Ask the Physio… Spondylolithesis

Published on 3rd Jan, 2016

Lower Back Pain and Spondylolisthesis

by Sally Harrison form Perfect Form Physiotherapy

Although the experience of low back pain can be the result of a multitude of reasons, one possibility is that of a ‘spondy’. This particular presentation is more common in the younger population of dancers and gymnasts than other young athletes that don’t require such extreme ranges in flexibility.

What is a spondyloythesis?

A spondylolisthesis refers to the displacement of one vertebrae in relation to the one below.  The displacement can be anterior (forward) or posterior (backwards) displacement. Forward slippage of one vertebra on another is referred to as anterolisthesis, while backward slippage is referred to as retrolisthesis.

The condition is graded according to the degree of slippage of one segment upon the other.

  1. grade II is between 26%-50%
  2. grade III is between 51%-75%
  3. grade IV is between 76% and 100%, and
  4. grade V, or spondyloptosis, occurs when the vertebra has completely fallen off the next vertebra.

Why does this occur?

Well, there are several reasons this problem can arise:

  1. Congenital – the defect in the vertebrae occurs at birth and often in the facet region.
  2. Repeated trauma – the defect is in a portion of the vertebra called the ‘pars interarticularis’. This type of spondylolisthesis can be caused by repetitive trauma and is more common in athletes exposed to hyperextension motions including those seen in gymnastics and dance.
  3. Degenerative spondylolisthesis occurs due to arthritic changes in the joints of the vertebrae due to cartilage degeneration. This is more common in older patients.
  4. Traumatic spondylolisthesis is due to direct trauma or injury to the vertebrae. This can be caused by a fracture of the pedicle, lamina or facet joints that allows the front portion of the vertebra to slip forward with respect to the back portion of the vertebra.
  5. Pathologic spondylolisthesis is caused by a defect in the bone caused by abnormal bone, such as from a tumour.


Diagnosis

The condition can be easily identified using a standard film x-ray. A lateral x-ray (from the side) will show if one of the vertebrae has slipped forward compared to the adjacent vertebrae.

This will then be confirmed with some manual tests in performed clinic by the physiotherapist.

Symptoms

It is not uncommon for a person with a spondylolisthesis  to present with  no symptoms at all.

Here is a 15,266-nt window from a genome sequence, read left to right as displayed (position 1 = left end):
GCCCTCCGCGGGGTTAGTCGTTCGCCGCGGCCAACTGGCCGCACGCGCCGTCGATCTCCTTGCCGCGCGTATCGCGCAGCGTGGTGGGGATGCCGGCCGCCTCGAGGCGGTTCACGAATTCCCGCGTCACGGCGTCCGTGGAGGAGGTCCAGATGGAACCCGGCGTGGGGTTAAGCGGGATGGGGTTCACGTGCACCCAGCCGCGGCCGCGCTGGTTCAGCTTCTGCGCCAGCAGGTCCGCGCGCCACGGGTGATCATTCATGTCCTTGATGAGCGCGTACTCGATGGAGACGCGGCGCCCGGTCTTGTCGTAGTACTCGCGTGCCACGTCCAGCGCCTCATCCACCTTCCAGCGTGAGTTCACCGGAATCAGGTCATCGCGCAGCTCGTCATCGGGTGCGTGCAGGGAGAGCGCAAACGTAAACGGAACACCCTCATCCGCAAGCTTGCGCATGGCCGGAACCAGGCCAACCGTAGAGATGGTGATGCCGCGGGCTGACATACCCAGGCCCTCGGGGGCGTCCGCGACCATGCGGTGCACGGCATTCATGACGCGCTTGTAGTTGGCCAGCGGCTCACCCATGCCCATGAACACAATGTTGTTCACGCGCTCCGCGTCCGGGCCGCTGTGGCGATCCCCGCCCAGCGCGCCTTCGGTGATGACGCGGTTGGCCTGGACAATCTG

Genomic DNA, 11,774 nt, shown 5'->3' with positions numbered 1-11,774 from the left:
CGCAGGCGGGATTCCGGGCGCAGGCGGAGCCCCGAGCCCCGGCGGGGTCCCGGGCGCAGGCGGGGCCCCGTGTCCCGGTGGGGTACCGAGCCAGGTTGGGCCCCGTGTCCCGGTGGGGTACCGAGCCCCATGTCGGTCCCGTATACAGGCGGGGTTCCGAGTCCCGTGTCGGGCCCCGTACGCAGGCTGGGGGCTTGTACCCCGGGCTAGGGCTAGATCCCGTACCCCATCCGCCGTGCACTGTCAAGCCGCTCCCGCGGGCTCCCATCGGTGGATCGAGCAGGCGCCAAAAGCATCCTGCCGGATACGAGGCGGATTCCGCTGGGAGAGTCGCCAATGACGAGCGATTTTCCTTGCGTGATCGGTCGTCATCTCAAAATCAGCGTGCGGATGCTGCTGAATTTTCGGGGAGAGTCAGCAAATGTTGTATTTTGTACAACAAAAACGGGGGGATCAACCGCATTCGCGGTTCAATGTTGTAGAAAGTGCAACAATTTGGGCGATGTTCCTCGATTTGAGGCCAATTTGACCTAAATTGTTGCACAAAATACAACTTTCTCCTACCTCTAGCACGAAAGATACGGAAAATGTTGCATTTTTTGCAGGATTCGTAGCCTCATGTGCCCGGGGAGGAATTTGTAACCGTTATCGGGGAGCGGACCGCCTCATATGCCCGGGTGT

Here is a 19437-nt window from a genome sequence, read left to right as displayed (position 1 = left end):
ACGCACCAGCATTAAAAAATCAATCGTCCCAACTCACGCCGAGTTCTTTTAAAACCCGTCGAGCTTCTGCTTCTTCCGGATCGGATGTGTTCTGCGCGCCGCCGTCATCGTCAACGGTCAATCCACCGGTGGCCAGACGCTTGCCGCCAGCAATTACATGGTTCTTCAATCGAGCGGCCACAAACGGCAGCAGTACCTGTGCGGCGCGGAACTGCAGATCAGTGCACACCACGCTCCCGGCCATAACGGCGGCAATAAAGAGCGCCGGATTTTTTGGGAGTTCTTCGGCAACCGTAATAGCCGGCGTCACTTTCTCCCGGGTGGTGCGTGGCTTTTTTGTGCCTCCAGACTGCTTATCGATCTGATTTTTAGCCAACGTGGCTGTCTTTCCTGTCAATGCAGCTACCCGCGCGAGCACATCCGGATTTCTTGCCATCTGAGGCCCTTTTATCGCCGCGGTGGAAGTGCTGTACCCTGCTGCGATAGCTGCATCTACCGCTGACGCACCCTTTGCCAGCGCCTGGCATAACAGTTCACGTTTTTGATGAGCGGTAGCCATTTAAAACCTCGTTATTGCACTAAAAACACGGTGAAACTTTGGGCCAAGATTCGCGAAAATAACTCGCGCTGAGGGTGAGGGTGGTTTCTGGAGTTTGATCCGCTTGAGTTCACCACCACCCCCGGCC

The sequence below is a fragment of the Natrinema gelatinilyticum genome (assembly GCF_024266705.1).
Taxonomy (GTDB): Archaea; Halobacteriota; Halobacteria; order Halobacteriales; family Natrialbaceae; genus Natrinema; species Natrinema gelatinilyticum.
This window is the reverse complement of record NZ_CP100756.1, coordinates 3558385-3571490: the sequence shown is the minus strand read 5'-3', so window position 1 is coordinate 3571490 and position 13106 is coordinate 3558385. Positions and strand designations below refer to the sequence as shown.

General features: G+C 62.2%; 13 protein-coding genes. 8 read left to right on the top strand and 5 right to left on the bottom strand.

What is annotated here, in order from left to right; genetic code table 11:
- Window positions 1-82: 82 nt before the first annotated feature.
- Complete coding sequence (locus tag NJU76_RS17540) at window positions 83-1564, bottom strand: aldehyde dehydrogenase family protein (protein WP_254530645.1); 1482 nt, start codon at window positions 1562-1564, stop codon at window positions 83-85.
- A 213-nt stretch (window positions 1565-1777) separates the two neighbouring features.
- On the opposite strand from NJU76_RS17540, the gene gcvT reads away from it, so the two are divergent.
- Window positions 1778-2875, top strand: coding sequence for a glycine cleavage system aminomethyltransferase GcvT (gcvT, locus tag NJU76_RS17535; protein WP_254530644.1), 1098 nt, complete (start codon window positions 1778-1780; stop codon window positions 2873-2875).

The most common symptom, however, of a low grade slippage (<50%) is that of lower back pain.

If an anterolisthesis has been discovered, back pain symptoms will often be activity related and worsen with extension of the lumbar spine (back bend)

Other common symptoms include tightness of the hamstrings and decreased range of motion and stiffness of the lower back.  Changes in gait (walking) and posture are very common and an increased lumbar curve and forward tilted pelvis can be quite common.

If the severity of the slippage is more severe, then the symptoms can include pain, numbness, tingling or weakness in the legs due to nerve compression and irritation. Severe compression of the nerves can even cause loss of control of bowel or bladder function (cauda equina syndrome). This is very serious and requires immediate medical attention.

Treatment

Treatment will want to look at normalising general movement and spinal mechanics to offload the symptomatic area of the spine and create balanced movement to the rest of the spine.

If the injury is due to repeated trauma and loaded hyper-extension, treatment will need to address this non-optimal movement patterning that has overloaded this specific area. An area that moves too much will have a corresponding area that doesn’t move enough somewhere else in the body. This will need to be found and treated.

Focus of treatment:

  • Allow the body to find centre again so that the muscles and joints can find their resting length.
  • Assess and train a good deep core system. This is essential to stabilise the vertebrae with movement (deep multifidus/back core).
  • Dynamic posture will also need to be re-trained as will gait (walking)
  • Allowing normal movement back into the pelvis, thorax and hamstrings will help to reduce symptoms of tightness and offload the posterior chain.
  • Technique of back bends, lay outs, arabesques etc will need to be addressed. These are often trigger movements for low back strain.

For more serious cases surgery may be required, where results can be very successful.

Rehabilitation will need to be gradual and structured starting from the inside out and from isolation of the muscle systems to integration into dance moves and full choreography.

There is no need to fear movement and spinal extension after a good rehab programme.

If you have any further questions or require assistance with your dance rehab we will be very happy to guide you further at Perfect Form Physiotherapy – contact on (02) 99227721 or visit www.perfectformphysio.com

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